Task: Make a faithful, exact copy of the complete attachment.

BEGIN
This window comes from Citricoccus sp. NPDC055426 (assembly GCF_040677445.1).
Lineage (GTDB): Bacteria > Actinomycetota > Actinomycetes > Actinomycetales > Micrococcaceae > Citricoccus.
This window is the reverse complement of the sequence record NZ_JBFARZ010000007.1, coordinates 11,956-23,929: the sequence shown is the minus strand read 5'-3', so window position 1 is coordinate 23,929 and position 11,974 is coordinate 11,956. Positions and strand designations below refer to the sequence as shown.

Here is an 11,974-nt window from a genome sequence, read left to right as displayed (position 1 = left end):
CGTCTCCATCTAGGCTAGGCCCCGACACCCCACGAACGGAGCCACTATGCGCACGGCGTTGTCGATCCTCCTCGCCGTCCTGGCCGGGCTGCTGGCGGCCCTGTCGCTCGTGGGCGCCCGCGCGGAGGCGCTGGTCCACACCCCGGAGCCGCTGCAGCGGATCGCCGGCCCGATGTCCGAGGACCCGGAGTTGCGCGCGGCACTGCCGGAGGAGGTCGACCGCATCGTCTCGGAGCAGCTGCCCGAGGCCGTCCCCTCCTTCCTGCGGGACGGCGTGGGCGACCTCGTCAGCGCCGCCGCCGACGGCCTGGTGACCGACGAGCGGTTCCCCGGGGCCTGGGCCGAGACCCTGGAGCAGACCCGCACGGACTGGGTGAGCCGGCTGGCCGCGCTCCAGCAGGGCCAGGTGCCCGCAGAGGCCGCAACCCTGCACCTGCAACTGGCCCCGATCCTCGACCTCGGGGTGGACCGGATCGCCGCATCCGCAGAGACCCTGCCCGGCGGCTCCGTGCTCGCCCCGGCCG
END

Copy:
This window comes from Citricoccus sp. NPDC055426 (assembly GCF_040677445.1).
Lineage (GTDB): Bacteria > Actinomycetota > Actinomycetes > Actinomycetales > Micrococcaceae > Citricoccus.
This window is the reverse complement of the sequence record NZ_JBFARZ010000007.1, coordinates 11,956-23,929: the sequence shown is the minus strand read 5'-3', so window position 1 is coordinate 23,929 and position 11,974 is coordinate 11,956. Positions and strand designations below refer to the sequence as shown.

Here is an 11,974-nt window from a genome sequence, read left to right as displayed (position 1 = left end):
CGTCTCCATCTAGGCTAGGCCCCGACACCCCACGAACGGAGCCACTATGCGCACGGCGTTGTCGATCCTCCTCGCCGTCCTGGCCGGGCTGCTGGCGGCCCTGTCGCTCGTGGGCGCCCGCGCGGAGGCGCTGGTCCACACCCCGGAGCCGCTGCAGCGGATCGCCGGCCCGATGTCCGAGGACCCGGAGTTGCGCGCGGCACTGCCGGAGGAGGTCGACCGCATCGTCTCGGAGCAGCTGCCCGAGGCCGTCCCCTCCTTCCTGCGGGACGGCGTGGGCGACCTCGTCAGCGCCGCCGCCGACGGCCTGGTGACCGACGAGCGGTTCCCCGGGGCCTGGGCCGAGACCCTGGAGCAGACCCGCACGGACTGGGTGAGCCGGCTGGCCGCGCTCCAGCAGGGCCAGGTGCCCGCAGAGGCCGCAACCCTGCACCTGCAACTGGCCCCGATCCTCGACCTCGGGGTGGACCGGATCGCCGCATCCGCAGAGACCCTGCCCGGCGGCTCCGTGCTCGCCCCGGCCG